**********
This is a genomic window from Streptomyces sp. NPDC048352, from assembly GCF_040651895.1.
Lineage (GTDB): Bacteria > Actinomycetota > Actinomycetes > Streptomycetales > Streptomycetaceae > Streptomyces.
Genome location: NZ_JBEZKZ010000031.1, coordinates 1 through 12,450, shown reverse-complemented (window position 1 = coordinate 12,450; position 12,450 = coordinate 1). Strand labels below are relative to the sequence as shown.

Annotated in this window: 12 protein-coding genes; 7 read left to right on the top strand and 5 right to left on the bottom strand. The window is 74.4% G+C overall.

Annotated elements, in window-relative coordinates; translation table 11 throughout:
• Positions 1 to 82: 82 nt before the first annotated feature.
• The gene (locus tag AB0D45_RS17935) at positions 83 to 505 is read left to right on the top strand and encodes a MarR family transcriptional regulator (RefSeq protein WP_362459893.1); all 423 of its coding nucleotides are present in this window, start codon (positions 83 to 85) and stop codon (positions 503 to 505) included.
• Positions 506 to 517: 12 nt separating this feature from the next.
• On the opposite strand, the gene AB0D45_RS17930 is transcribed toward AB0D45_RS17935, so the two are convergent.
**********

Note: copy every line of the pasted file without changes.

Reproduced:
This is a genomic window from Streptomyces sp. NPDC048352, from assembly GCF_040651895.1.
Lineage (GTDB): Bacteria > Actinomycetota > Actinomycetes > Streptomycetales > Streptomycetaceae > Streptomyces.
Genome location: NZ_JBEZKZ010000031.1, coordinates 1 through 12,450, shown reverse-complemented (window position 1 = coordinate 12,450; position 12,450 = coordinate 1). Strand labels below are relative to the sequence as shown.

Annotated in this window: 12 protein-coding genes; 7 read left to right on the top strand and 5 right to left on the bottom strand. The window is 74.4% G+C overall.

Annotated elements, in window-relative coordinates; translation table 11 throughout:
• Positions 1 to 82: 82 nt before the first annotated feature.
• The gene (locus tag AB0D45_RS17935) at positions 83 to 505 is read left to right on the top strand and encodes a MarR family transcriptional regulator (RefSeq protein WP_362459893.1); all 423 of its coding nucleotides are present in this window, start codon (positions 83 to 85) and stop codon (positions 503 to 505) included.
• Positions 506 to 517: 12 nt separating this feature from the next.
• On the opposite strand, the gene AB0D45_RS17930 is transcribed toward AB0D45_RS17935, so the two are convergent.